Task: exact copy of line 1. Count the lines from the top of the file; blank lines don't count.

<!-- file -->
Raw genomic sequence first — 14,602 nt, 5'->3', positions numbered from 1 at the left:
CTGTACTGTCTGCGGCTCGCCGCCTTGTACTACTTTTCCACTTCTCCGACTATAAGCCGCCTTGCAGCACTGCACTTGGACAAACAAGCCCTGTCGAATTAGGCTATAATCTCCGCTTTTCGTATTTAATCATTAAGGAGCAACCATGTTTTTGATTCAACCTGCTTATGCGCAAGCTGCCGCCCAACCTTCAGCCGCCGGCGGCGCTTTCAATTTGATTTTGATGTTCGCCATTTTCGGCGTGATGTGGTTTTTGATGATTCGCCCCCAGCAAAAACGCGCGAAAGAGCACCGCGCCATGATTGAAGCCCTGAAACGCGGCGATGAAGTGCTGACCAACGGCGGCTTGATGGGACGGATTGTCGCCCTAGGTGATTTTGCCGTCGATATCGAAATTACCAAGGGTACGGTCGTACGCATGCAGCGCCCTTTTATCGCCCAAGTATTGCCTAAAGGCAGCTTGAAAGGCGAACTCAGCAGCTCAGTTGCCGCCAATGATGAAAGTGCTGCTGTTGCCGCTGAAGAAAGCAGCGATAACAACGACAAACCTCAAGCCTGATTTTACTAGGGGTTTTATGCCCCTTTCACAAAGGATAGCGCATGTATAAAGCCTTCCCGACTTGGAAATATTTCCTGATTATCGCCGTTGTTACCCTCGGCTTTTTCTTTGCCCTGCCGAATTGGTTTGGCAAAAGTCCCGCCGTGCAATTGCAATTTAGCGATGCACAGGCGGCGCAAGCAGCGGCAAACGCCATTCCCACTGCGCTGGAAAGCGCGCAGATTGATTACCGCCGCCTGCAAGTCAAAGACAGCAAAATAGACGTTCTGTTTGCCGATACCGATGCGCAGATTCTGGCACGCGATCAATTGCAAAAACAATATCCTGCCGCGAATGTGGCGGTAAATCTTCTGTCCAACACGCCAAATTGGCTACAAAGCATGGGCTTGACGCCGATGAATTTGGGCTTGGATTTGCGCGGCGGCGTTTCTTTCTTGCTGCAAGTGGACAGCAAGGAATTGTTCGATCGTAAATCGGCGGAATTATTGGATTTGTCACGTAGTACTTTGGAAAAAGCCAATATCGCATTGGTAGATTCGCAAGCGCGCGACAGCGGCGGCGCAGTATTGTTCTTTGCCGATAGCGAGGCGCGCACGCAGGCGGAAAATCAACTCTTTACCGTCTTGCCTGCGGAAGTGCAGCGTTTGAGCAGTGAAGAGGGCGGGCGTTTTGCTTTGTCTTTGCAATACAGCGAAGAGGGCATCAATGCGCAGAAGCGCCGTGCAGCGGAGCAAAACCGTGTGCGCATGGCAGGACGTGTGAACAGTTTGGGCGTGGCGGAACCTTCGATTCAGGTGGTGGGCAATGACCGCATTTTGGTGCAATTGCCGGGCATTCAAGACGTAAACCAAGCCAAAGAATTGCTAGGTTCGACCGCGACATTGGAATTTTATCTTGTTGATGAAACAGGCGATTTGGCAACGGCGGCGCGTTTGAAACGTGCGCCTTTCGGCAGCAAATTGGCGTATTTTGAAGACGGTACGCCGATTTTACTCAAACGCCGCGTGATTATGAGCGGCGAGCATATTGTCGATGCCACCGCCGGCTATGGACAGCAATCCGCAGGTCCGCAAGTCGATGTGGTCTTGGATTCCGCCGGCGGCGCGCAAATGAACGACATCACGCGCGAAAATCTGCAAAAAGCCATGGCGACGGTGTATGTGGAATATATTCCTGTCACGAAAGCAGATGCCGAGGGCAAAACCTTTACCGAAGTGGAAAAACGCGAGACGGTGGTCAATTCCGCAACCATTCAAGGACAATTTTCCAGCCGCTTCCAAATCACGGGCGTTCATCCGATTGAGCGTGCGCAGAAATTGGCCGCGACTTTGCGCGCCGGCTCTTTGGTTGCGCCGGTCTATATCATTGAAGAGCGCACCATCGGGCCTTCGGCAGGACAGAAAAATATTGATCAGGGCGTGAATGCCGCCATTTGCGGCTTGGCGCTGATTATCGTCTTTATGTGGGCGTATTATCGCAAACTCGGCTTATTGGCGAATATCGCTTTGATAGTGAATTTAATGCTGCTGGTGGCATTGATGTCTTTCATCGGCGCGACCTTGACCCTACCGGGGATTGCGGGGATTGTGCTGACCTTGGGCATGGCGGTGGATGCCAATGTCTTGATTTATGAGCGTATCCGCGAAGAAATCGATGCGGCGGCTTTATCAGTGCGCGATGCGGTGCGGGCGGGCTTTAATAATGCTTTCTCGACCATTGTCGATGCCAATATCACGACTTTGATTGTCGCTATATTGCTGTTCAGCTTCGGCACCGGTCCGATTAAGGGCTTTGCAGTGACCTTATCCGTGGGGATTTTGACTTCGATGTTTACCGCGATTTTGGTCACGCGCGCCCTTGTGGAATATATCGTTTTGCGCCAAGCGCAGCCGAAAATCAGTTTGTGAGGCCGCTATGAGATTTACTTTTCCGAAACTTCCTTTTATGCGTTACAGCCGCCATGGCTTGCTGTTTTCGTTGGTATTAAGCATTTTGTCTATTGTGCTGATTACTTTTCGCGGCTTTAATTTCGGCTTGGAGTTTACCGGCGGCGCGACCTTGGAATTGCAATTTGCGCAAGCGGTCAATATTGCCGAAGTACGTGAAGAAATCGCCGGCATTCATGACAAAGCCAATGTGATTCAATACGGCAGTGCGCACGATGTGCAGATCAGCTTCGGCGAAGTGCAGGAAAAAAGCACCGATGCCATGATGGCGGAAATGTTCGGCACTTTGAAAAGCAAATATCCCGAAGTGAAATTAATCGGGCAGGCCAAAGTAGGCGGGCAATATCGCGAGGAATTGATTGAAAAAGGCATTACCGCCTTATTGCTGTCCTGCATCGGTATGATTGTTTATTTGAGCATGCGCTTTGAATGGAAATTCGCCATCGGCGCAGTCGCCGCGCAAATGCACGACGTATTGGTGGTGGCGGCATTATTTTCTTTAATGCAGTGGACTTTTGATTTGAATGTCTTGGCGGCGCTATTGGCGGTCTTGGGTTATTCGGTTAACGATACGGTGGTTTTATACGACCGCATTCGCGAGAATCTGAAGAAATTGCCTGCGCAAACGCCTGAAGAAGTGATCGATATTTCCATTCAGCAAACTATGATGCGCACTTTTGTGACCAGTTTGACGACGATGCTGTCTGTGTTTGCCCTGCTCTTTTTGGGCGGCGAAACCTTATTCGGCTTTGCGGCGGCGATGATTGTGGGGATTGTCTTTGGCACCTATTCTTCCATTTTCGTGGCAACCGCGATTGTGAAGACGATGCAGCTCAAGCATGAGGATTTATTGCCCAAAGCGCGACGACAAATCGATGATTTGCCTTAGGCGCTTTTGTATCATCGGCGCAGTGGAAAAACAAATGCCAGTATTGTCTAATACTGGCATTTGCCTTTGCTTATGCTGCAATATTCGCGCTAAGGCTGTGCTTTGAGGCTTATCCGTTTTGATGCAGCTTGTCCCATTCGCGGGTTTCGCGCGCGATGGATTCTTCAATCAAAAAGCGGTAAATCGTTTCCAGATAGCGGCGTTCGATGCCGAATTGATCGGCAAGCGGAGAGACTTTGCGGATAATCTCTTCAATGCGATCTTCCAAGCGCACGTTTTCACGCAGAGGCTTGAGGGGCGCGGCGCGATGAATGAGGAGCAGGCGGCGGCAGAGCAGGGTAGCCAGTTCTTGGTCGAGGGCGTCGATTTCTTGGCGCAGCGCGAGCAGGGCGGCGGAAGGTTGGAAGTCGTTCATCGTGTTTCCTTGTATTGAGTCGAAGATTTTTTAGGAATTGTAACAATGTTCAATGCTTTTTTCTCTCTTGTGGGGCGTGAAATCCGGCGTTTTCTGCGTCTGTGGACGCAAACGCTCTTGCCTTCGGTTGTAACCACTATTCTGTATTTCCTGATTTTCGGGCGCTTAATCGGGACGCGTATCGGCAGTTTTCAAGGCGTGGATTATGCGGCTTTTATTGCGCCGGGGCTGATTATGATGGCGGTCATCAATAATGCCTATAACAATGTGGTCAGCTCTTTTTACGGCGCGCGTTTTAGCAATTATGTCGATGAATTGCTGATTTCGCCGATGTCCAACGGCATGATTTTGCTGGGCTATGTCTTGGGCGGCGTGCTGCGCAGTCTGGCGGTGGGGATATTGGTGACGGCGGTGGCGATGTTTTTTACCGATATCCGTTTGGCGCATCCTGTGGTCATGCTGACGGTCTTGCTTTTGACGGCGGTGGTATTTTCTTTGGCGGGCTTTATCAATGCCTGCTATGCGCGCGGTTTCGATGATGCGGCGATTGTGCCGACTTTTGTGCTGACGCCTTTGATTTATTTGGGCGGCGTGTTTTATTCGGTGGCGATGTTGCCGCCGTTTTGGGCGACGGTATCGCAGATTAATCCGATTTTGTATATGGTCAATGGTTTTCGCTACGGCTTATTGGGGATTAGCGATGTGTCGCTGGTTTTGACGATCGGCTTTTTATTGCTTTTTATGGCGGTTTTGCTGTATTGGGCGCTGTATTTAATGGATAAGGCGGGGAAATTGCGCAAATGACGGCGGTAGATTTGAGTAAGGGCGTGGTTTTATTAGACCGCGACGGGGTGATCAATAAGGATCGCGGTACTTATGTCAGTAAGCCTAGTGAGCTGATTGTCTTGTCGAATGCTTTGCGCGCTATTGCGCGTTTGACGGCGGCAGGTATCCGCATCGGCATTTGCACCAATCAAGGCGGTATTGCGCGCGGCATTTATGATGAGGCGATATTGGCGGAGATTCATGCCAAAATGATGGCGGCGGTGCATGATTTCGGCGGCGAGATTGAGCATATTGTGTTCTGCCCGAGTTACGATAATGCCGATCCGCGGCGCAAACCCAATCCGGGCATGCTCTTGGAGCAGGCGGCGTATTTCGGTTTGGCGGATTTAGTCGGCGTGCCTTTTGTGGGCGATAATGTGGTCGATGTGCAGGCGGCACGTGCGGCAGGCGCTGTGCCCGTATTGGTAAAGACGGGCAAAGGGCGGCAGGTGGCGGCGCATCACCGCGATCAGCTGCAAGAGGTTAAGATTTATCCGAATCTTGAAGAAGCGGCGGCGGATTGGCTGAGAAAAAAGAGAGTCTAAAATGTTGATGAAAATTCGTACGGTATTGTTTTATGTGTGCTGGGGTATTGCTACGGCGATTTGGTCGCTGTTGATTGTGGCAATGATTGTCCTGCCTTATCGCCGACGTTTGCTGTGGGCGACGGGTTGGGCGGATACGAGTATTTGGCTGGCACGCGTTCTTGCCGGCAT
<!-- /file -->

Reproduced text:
Raw genomic sequence first — 14,602 nt, 5'->3', positions numbered from 1 at the left: